Celebrating the visual languages of PEOPLE, COMMUNITY, CULTURE, and ENVIRONMENT through the global practice of resist-dye traditions and innovations, keeping in mind authenticity, reciprocity, and networking.
(Reposted blog she wrote for Surface Design Association, 8 January, 2021)
This month, Conversations with Cloth, debuted Episode 3: Itajime Shibori/Clamp-Resist, hosted by Yoshiko Iwamoto Wada and Ana Lisa Hedstrom, from Slow Fiber Studios. The focus of the series continues on the core concept of the transformation of cloth, 2D pliable plane to 3D shapes, a dimensional transformation that is the essential concept of shibori, explained in Yoshiko’s first publication ‘Shibori: The Inventive Art of Japanese Shaped-Resist Dyeing” (1983). This Japanese term with overarching concepts replaces the inappropriate English term ‘tie-dye’. In this episode, they focus on the process of manipulating the cloth by folding, clamping, and dyeing, called itajime, ita is “board” and jime to clamp.
The two simple actions, folding and clamping, affords the dye to record a myriad of patterns reflecting artists’ hands and geometry often corresponds to the art of origami. In this process, heat can be used instead of dye on polyester to record the 3-D shape. In this review, Yoshiko and Ana Lisa demonstrate how history, itajime board design change, masters of medium and contemporary adaptations by designers and artists of the 21st Century continue to push innovative application of the process on 2-D surfaces to achieve visual languages.
Yoshiko traverses through history to the 8th century when the ancient capital was in Nara, before Kyoto, where the Shoso-in at the Todaiji Temple housed the treasures of Emperor Shomu. Among the textile treasures three earliest resist-dyeing techniques are found; kokechi, tied, stitched or bound resist; rokechi, wax resist; and kyokechi., which is now called itajime shibori.
Little is known about kyokechi, the ancient carved board clamp-resist textiles which must have traveled to Japan from Central Asia, India, and Persia along the silk road during the Tang Dynasty. Archaeologists found kokechi and kyokechi silk textiles similar to those in Shoso-in in Turfan and other burial sites in China.
The process of carved board & clamp resist-dyeing is based on the production efficiency. Unlike mono print or painting, artisans are able to produce multiples and repeat the same pattern. Itajime craft reflects the economy of action, skills, tools for maximum production and best outcomes. Through the centuries the boards trace from carved boards to geometric designs, employing single pairs and multiple boards. The carved boards with perforation found at an archaeological site in Kamakura, Japan, dating 1180 attest this craft continued in Japan until the 20th century.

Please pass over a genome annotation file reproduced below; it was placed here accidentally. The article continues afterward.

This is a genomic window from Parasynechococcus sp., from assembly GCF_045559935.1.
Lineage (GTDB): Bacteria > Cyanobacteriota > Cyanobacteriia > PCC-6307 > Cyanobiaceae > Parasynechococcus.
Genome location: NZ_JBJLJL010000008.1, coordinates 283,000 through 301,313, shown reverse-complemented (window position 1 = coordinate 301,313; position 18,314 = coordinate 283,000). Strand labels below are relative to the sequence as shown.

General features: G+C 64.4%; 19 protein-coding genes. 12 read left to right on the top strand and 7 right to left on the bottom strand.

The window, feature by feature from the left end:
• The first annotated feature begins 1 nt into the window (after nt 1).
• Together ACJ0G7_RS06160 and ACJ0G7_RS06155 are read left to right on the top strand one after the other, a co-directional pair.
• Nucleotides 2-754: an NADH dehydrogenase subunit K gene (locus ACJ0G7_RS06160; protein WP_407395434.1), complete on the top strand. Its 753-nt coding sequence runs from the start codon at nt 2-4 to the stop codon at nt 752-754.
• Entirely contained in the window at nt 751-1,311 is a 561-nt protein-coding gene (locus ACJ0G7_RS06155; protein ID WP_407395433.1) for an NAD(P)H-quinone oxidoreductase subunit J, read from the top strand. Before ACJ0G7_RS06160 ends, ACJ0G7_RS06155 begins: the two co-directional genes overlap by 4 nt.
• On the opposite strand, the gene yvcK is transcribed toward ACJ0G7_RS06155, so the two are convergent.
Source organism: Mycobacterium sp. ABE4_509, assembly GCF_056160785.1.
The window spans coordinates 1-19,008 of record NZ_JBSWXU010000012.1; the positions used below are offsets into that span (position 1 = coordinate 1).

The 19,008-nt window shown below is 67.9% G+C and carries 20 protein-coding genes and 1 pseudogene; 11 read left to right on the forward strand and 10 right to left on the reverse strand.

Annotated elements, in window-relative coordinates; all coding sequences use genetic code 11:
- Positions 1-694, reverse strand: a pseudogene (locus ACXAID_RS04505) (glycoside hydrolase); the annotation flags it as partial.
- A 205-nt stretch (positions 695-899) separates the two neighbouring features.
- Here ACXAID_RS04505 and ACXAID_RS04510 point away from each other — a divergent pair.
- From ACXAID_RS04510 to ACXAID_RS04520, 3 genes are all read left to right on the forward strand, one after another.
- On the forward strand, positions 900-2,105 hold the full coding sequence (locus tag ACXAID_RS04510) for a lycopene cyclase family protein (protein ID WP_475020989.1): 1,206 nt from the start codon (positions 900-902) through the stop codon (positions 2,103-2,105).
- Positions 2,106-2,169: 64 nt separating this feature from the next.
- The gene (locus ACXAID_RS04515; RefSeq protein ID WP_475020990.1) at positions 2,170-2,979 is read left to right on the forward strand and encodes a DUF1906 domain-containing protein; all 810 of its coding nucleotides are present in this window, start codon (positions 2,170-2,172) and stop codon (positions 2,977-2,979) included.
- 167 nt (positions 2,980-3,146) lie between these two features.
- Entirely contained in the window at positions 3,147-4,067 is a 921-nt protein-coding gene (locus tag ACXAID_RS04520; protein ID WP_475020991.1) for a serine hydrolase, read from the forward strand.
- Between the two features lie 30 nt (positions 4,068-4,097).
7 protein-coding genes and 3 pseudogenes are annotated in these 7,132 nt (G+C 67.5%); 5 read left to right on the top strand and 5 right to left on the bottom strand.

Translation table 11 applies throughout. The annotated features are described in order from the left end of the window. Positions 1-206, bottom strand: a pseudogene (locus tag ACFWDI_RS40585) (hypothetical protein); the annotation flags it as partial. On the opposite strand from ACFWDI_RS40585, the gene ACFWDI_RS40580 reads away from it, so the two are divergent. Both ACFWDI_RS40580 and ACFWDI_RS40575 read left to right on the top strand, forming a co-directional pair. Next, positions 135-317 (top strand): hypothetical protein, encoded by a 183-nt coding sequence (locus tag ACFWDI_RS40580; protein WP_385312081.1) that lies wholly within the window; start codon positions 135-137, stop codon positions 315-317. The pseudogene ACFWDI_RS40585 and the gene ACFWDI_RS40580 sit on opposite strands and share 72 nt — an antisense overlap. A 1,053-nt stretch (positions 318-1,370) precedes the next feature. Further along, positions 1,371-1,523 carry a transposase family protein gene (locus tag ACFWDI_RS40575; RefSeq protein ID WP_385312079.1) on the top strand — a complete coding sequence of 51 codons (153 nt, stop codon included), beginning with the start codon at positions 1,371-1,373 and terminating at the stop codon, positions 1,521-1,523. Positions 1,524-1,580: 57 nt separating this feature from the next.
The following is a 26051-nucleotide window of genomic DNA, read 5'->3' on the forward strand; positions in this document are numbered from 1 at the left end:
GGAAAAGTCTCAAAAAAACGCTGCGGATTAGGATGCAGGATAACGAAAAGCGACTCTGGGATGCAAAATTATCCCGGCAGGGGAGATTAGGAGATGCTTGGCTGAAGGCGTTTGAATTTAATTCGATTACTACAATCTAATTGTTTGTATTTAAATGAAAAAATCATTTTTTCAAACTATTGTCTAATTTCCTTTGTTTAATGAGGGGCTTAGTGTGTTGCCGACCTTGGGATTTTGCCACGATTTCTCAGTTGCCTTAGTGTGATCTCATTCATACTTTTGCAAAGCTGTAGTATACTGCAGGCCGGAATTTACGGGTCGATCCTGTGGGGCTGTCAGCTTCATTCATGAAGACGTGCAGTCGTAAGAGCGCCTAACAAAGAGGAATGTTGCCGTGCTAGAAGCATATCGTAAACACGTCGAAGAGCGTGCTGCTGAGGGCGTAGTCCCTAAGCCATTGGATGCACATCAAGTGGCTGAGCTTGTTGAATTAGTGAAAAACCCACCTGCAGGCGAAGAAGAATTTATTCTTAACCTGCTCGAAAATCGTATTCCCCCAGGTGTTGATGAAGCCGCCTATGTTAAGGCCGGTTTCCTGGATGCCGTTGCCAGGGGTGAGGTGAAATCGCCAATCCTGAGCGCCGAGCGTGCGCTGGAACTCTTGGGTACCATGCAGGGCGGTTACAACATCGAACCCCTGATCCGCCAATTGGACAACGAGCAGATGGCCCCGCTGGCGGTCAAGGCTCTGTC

In the Edo period (17th – 19th century), carved boards for resist-dyeing developed into highly decorative multiple boards, for mass production as an efficient way to dye kimono silk in red from safflower petals. It has to be folded continuously in accordion folds first, then clamped before dyeds.
Yoshiko describes itajime shibori as sekka, snow flower or folded flower, dyed with plain geometric boards commonly used for baby’s diaper and under-kimono which were plebeian and cheaper.
Designer Ana Lisa, confirms this basic geometric design has affinity to contemporary practices due to the “bold and graphic” expressions and “immediate and straightforward” transformation processes that provide numerous variations, combinations, webbing one point or another, over folding and dyeing endlessly.
Yoshiko highlights Hiroshi Ishizuka, Ana Lisa Hedtrom and Issey Miyake who explored the itajime process and translated it into outstanding fiber art. Ishizuka in an art installation focusing on the visual language inherent in the clamp-resist. Hedstrom combines the material specificities such as sericin removal (scouring) in organza silk, wool with natural dyes, deconstruction and assemblage of patterns into art panels. Miyake capitalizes on the possibility of dimensional transformation by folding in his fashion using polyester, heat in place of dye, resulting in a kinetic sculpture when worn.
Elisa Ligon, her miniature sculptures are created by complex folding and heat-setting the polyester fabrics that memorize the creases. She starts with drawing a grid on cloth, stitching certain points to articulate a particular pleated design.
Angeliana De Antonis, Ocelot Clothing designs use simple oval or circle shapes on regionally-sourced wool and natural dyes, creating her signature style for decades. Her world is the example of an artisan honing her skills through hands-on processes grounded in her daily life experiences.
Amy Nguyen, utilizes basic geometric itajime resist pattern. She follows the transformation of geometry, dark and light on the dyed fabric, cutting, stitching to create a dramatic visual statement with complex details and fine texture resulting in an unique and elegant fashion.
Conversations with Cloth last episode #4 is on January 6. For access to all four episodes visit Slow Fiber Studios to register. The series will be archived as a collection of documented oral histories, ideal for inspiration, educators, scholars of craft, design, textile, and art.
Other artists and designers discussed are: Marian Clayden, Barbara Rogers, Jay Rich, Mary Jaeger, Jorie Johnson, Seema Krish, Ysabel de Maisonneuve, Chris Palmer’s , Elsa Chartin, Eva Lagnert, Eva Marnbrnadt